Boeing said there had been a malware intrusion that affected a small number of systems ©PA Images
Boeing said there had been a malware intrusion that affected a small number of systems ©PA Images

Boeing hit by WannaCry cyber attack

29 March 2018

Boeing was hit by a cyber attack on Wednesday that caused concerns around production of one of its aeroplanes.

The attack was reported to have been the WannaCry virus, the ransomware attack that affected dozens of organisations last year, including a number of NHS trusts.

Boeing has said the attack has been contained and production was not affected.

The virus was spotted on Wednesday, originating in North Charleston, causing panic as concerns were raised that it would spread to automated assembly tools on the 777 production line, the Seattle Times reported.

Concerns were also raised the virus could affect equipment used to test aeroplanes ready to roll off the production line, and could potentially spread to aeroplane software.

However, later in the day Boeing put out a statement saying media reports about disruptions were “overstated and inaccurate”.

In a Twitter post, the firm said: “Our cybersecurity operations centre detected a limited intrusion of malware that affected a small number of systems. Remediations were applied and this is not a production or delivery issue.”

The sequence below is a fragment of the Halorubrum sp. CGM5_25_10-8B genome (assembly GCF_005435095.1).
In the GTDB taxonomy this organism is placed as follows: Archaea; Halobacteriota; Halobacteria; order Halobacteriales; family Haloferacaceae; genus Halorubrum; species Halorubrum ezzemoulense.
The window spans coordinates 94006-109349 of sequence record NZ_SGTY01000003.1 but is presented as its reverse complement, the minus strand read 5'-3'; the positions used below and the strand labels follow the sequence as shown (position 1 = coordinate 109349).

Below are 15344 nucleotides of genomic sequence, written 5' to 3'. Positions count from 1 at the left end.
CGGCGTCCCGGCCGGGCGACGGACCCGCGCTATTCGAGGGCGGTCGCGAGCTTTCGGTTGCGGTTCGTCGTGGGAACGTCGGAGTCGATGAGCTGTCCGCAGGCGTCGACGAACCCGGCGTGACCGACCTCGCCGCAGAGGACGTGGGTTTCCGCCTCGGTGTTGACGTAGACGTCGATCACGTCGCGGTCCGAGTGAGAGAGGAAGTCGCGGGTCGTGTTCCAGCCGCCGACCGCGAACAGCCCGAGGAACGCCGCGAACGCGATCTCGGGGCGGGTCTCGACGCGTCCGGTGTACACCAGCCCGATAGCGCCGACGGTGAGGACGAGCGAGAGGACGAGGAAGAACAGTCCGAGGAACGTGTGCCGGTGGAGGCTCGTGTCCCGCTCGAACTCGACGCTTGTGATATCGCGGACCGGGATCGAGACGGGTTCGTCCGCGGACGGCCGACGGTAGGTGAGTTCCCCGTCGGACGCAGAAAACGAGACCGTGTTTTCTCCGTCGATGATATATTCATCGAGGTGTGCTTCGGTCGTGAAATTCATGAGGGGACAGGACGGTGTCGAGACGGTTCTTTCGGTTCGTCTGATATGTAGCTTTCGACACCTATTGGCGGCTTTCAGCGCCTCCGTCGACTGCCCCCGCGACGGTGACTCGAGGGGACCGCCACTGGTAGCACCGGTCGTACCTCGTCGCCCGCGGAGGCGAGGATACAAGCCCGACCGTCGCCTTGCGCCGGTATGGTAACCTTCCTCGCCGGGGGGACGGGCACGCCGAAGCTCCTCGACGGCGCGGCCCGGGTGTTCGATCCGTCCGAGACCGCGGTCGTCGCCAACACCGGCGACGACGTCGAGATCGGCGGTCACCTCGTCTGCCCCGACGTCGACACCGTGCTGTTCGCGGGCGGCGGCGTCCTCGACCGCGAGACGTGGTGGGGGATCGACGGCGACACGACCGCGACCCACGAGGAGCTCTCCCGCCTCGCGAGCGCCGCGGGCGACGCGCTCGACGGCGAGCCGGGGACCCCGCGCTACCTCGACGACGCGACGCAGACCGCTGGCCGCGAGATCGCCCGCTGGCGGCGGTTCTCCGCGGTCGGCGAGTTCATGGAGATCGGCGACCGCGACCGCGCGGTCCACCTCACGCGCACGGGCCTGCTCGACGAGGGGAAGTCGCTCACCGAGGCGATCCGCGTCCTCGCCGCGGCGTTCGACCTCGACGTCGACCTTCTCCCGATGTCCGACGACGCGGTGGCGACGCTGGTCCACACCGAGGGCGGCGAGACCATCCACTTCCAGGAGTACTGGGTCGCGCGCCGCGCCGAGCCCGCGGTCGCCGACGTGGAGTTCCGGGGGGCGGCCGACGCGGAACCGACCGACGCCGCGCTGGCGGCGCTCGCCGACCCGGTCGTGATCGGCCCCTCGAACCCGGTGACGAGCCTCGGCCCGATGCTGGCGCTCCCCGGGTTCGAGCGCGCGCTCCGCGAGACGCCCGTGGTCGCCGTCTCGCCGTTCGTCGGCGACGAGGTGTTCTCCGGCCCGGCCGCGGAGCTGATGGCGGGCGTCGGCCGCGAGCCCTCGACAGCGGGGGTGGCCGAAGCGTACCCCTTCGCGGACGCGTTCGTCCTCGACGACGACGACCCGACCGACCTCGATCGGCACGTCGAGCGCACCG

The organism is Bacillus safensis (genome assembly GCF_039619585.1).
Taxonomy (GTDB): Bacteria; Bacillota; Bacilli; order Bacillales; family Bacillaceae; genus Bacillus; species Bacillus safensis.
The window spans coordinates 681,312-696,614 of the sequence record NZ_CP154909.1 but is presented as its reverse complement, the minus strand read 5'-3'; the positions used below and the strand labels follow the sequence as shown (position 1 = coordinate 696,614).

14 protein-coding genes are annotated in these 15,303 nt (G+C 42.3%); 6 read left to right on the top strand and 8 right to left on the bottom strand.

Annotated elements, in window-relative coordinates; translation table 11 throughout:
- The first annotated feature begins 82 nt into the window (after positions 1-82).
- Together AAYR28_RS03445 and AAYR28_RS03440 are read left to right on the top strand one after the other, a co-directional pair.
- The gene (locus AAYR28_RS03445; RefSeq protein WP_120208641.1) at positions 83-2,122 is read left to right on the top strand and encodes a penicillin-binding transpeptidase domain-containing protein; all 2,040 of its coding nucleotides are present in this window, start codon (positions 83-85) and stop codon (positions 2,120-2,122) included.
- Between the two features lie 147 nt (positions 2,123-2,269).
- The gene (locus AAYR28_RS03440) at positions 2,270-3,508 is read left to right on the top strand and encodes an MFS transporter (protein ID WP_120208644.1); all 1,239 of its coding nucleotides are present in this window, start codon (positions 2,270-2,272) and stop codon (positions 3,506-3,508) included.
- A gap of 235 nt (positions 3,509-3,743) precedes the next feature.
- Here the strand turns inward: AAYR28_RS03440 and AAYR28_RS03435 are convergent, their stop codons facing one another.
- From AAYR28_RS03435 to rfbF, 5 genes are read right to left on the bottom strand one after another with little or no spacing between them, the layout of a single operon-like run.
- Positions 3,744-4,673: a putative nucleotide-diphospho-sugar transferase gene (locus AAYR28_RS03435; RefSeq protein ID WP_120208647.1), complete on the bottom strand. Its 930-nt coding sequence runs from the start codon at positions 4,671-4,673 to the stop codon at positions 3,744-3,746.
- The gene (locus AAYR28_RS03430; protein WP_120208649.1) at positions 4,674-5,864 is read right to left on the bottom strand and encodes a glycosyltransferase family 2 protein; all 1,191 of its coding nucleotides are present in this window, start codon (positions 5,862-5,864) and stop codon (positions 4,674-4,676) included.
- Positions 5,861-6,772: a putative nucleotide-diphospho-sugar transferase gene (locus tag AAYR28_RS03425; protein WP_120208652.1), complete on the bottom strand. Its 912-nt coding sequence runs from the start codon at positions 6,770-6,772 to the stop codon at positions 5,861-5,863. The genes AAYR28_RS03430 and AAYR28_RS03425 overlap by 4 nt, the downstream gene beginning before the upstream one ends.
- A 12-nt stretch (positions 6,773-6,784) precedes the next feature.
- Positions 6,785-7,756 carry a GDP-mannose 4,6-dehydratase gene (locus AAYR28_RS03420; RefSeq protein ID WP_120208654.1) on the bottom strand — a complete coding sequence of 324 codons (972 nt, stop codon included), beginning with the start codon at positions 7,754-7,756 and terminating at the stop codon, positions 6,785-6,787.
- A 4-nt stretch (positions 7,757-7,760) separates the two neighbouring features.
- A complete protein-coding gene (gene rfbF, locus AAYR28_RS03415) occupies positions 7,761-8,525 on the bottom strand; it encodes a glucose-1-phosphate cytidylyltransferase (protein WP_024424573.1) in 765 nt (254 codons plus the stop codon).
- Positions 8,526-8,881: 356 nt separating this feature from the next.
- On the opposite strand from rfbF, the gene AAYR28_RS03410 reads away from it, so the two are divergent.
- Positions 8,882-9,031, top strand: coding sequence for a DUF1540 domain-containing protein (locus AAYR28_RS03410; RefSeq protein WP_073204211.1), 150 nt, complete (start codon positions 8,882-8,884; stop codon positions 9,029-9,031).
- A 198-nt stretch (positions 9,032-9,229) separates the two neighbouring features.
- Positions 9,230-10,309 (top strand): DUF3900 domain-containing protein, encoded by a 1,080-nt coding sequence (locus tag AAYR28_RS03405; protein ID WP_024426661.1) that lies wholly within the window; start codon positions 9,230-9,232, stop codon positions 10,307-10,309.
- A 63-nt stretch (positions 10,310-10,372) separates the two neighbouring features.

Boeing has not yet responded to a request from SM for comment.

The WannaCry virus outbreak last year affected more than 200,000 victims in 150 countries before a security researcher managed to trigger a kill switch that stopped the virus spreading. The virus is what’s known as ransomeware and encrypts the victim’s computer, making the files on it inaccessible, before demanding a ransom payment for the release key.

The virus exploited a flaw in older versions of Windows, which made companies using legacy operating systems or systems not kept up to date particularly vulnerable. A patch was released by Microsoft soon after the attack.

Among the victims of last year’s attack were FedEx, Deutsche Post, Nissan and the NHS. The attack disrupted more than a third of NHS trusts in England, as well as hundreds of GP surgeries.

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